14 September 2016
Gilmore girl reaches for the sky
A Kwinana girl training to be a pilot is one of 35 young people around Australia selected for a summer science camp for Aboriginal and Torres Strait Islander students.
Gilmore College student Olivia Morton, Year 10, will attend the Aboriginal Summer School for Excellence in Technology and Science (ASSETS) in Newcastle, New South Wales, in January.
David Smith, Gilmore College Follow The Dream coordinator, congratulated Olivia on her achievement and said the camp would be a great opportunity for her to further her learning in science.
“Olivia will learn about cutting-edge science including solar energy, water chemistry and more, and look at the interface between western science and traditional Indigenous knowledge,” Mr Smith said.
Olivia, who is an Australian Air Force Cadet and in training to be a pilot, said she was looking forward to staying in Newcastle, meeting new friends and learning more about technology and renewable energy at the camp.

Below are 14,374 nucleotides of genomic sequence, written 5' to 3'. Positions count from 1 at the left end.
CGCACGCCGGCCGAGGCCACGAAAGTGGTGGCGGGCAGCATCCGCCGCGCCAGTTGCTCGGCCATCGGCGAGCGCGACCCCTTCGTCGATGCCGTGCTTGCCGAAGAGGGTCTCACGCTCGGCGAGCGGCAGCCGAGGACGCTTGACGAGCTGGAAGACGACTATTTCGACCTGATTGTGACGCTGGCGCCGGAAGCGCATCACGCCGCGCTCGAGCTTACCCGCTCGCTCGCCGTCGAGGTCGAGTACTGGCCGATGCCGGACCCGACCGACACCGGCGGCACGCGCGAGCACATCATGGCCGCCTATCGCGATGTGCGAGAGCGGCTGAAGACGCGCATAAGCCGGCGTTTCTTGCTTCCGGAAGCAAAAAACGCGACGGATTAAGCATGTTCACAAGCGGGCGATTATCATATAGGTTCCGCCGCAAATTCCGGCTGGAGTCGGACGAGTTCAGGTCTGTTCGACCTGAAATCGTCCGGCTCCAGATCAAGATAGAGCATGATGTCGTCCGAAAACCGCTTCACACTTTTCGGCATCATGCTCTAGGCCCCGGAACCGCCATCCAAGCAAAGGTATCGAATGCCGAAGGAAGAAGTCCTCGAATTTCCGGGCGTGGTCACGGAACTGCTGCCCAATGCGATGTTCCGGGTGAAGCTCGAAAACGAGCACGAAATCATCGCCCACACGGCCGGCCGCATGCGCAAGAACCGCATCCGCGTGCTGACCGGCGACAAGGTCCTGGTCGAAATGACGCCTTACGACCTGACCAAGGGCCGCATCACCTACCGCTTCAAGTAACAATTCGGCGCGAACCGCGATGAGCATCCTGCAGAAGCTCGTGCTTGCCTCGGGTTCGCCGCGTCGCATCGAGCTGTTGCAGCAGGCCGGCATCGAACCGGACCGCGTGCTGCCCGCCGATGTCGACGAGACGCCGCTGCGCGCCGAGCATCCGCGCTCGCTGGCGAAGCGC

“I’m currently very busy at school; I’m in the academic extension program, the Follow the Dream program for Aboriginal students aiming for university, and I sit on the student council,” she said.
Currently studying mathematics, English, science, health, physical education, humanities and social science, Olivia will join the school’s hands-on Process Plant Operations course next year.
ASSETS is part of a larger project, funded by the BHP Billiton Foundation and managed by CSIRO, aimed at increasing the participation and achievement of Indigenous students in science, technology, engineering and mathematics.
The January 2017 ASSETS program – a nine-day summer school – will be presented by the University of Newcastle and CSIRO Energy Centre.
As well as the academic program, the camp includes a rich cultural component where students interact with traditional Elders and role models to enhance cultural understandings, stimulate personal growth and develop leadership.
Following the summer school, students are supported with a leadership program through Years 11 and 12.